Posted October 2, 2012
I’ve spent a good part of my professional life doling out advice and precautions, trying to convince other people to do stuff that they think is unnecessary.
Usually the rules and guidance that I’m purveying are well-thought-out. They make sense. If people followed them, fewer people would end up dead or injured, and fewer pieces of expensive equipment would end up on the junk pile.
At the same time, being a student of human nature, I’ve always been interested in unintended consequences. You know, those “Darn, I never thought of that!” things that circumvent the best of intentions.
One of the first ones I noticed was when I was living in rural Albemarle County in central Virginia. Driving the back roads, I’d sometimes see a sign that said, “No Dumping.” Invariably, these signs were in an ideal spot for backing up your truck and dumping a load of trash that you were too lazy to take to the landfill. So assuming you were the kind of antisocial slob who dumped trash on someone else’s land, you didn’t even have to search out a likely spot. You just had to look for one of those signs.
Here’s another example, involving those little, portable, breath-alcohol testers. The idea was to hand them out to Sailors and Marines before they went out carousing, so they could check their B.A.C. before trying to drive somewhere. A young Sailor once told me they’d take these testers to parties and use them, he said, “to see who could blow the highest.”
Another example is those clipless pedals for bicyclists. They’re a good idea—you get some power on the up-stroke. For mountain bikers, your feet don’t fly off the pedals as you go bounding down a rough trail. However, these clips take some getting used to. Once you start to topple, you need to know how to quickly unhook your feet from the pedals, which takes some practice, which some riders don’t bother to do until they slowly topple over at an intersection while the adjacent drivers wonder “What the heck…?”
That’s the thing about bike pedals that make it harder for your feet to fly off when you don’t want them to. They also make it harder for your feet to come off when you do want them to.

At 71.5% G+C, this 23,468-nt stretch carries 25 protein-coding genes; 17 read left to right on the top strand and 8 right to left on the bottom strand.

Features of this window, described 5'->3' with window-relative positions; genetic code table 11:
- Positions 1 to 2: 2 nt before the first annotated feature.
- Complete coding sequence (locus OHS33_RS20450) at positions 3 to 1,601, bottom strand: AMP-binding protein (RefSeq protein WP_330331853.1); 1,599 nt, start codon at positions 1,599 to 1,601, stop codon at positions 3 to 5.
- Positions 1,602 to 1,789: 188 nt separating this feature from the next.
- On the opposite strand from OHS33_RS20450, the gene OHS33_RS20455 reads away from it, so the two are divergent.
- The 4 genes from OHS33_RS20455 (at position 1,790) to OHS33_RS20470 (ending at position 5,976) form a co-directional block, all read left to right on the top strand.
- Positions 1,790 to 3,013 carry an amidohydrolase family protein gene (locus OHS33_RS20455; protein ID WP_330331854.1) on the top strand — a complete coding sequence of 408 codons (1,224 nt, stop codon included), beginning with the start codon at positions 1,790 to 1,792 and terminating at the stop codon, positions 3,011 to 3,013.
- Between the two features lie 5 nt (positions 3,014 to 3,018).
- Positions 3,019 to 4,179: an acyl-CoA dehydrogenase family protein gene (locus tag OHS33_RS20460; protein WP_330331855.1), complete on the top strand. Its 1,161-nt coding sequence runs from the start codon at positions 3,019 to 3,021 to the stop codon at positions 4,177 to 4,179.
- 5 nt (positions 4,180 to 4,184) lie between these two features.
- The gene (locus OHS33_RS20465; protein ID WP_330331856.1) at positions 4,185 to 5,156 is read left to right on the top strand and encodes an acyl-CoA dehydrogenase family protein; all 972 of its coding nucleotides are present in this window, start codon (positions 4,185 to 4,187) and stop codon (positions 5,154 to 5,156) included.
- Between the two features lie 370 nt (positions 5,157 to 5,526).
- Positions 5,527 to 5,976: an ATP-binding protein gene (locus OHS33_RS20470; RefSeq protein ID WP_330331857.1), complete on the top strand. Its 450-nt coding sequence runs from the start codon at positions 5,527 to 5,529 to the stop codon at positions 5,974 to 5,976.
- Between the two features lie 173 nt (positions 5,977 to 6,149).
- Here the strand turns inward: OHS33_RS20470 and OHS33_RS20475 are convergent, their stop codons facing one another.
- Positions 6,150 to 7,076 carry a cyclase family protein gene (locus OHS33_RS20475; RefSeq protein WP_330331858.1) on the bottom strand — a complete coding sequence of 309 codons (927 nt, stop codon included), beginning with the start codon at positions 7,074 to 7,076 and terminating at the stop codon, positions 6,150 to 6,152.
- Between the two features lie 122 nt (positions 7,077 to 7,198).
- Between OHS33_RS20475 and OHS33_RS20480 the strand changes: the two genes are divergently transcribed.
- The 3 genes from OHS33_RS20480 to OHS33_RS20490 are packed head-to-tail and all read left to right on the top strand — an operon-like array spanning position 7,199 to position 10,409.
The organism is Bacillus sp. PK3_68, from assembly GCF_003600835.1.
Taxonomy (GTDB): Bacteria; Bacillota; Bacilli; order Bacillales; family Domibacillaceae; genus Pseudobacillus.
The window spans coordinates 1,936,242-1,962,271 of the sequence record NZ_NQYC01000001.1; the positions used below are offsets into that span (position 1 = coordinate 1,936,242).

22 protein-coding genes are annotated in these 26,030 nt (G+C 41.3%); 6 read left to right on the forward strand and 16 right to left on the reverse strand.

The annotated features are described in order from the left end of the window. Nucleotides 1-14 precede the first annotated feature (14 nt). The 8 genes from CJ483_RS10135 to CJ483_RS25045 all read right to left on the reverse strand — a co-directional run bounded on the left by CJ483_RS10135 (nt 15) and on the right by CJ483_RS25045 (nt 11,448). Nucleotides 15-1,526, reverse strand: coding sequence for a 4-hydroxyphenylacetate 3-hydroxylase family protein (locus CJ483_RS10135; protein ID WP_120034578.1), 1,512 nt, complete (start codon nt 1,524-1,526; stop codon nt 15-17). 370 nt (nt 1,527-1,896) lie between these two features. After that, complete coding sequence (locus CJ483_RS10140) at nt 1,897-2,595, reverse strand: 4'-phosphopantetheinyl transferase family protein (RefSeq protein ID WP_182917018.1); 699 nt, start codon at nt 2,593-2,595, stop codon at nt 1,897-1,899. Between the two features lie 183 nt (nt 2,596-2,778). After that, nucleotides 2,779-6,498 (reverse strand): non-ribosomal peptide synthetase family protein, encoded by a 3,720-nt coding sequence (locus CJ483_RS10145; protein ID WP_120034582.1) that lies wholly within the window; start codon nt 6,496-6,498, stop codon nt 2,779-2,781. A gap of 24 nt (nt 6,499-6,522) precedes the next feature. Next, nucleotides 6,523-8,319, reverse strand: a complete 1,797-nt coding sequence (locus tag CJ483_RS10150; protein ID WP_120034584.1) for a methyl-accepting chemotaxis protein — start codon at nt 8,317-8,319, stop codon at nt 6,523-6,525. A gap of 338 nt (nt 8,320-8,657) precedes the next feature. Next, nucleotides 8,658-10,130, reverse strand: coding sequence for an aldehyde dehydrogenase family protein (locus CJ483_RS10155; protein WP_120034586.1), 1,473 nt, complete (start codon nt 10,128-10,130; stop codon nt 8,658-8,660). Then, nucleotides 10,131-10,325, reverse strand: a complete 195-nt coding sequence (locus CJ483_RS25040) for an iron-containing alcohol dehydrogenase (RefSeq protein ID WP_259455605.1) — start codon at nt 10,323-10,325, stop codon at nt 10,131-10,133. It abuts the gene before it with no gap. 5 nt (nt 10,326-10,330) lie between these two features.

Our acquisition-safety expert once told me, “Improved engineering safety precautions might actually increase some undesired behaviors.” A classic example was equipping taxi cabs with anti-lock brakes in order to decrease mishaps. Two groups of cabs were equipped with either ordinary brakes or the newer anti-lock technology. Drivers with improved equipment adjusted their behavior to accept the same level of risk. In other words, just tailgated the driver ahead of them a little more, or pressed on the brake pedal a little later. As a result, the cabbies with ABS had about the same rate of accidents as those not equipped with improved brakes.
There are lots of other great examples:
• In England, it was mandated that patients arriving at emergency rooms had to be treated within a certain amount of time. This meant that during busy periods, the E.R. staff sometimes made the victim wait in the ambulance outside, so the clock didn’t start ticking. This meant one less ambulance in service.
• In Vietnam, during the French occupation, public health officials began paying a bounty for rat pelts. People started raising rats.
• In the 19th century, paleontologists in China paid farmers to help them find dinosaur fossils, paying by the piece. Some peasants dug up bones and then shattered them, which greatly reduced the scientific value but maximized their payments.
According to Wikipedia, “Possible causes of unintended consequences include the world's inherent complexity…, perverse incentives, human stupidity, self-deception, failure to account for human nature or other cognitive or emotional biases.” And if that doesn’t give you a gigantic sense of pause before enacting a new rule, you shouldn’t just think twice, you should think three times.
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